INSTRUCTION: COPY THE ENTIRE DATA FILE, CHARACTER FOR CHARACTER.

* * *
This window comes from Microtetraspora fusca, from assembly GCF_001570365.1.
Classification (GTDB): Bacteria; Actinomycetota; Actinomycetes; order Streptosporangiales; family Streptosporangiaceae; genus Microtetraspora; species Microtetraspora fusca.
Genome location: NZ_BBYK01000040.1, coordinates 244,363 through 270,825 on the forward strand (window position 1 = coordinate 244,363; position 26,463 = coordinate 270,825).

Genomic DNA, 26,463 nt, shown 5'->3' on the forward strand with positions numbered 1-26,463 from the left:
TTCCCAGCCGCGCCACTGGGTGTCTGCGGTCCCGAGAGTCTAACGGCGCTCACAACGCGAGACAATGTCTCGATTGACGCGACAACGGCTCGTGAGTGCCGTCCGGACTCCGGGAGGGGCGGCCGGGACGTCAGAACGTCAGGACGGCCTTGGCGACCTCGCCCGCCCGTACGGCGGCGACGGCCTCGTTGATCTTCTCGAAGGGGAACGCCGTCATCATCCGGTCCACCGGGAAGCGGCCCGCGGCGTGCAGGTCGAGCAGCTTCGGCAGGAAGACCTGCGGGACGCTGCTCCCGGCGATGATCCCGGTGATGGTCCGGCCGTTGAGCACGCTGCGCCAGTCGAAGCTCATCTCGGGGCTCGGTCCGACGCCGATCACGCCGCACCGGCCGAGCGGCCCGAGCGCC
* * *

This window comes from Microtetraspora fusca, from assembly GCF_001570365.1.
Classification (GTDB): Bacteria; Actinomycetota; Actinomycetes; order Streptosporangiales; family Streptosporangiaceae; genus Microtetraspora; species Microtetraspora fusca.
Genome location: NZ_BBYK01000040.1, coordinates 244,363 through 270,825 on the forward strand (window position 1 = coordinate 244,363; position 26,463 = coordinate 270,825).

Genomic DNA, 26,463 nt, shown 5'->3' on the forward strand with positions numbered 1-26,463 from the left:
TTCCCAGCCGCGCCACTGGGTGTCTGCGGTCCCGAGAGTCTAACGGCGCTCACAACGCGAGACAATGTCTCGATTGACGCGACAACGGCTCGTGAGTGCCGTCCGGACTCCGGGAGGGGCGGCCGGGACGTCAGAACGTCAGGACGGCCTTGGCGACCTCGCCCGCCCGTACGGCGGCGACGGCCTCGTTGATCTTCTCGAAGGGGAACGCCGTCATCATCCGGTCCACCGGGAAGCGGCCCGCGGCGTGCAGGTCGAGCAGCTTCGGCAGGAAGACCTGCGGGACGCTGCTCCCGGCGATGATCCCGGTGATGGTCCGGCCGTTGAGCACGCTGCGCCAGTCGAAGCTCATCTCGGGGCTCGGTCCGACGCCGATCACGCCGCACCGGCCGAGCGGCCCGAGCGCC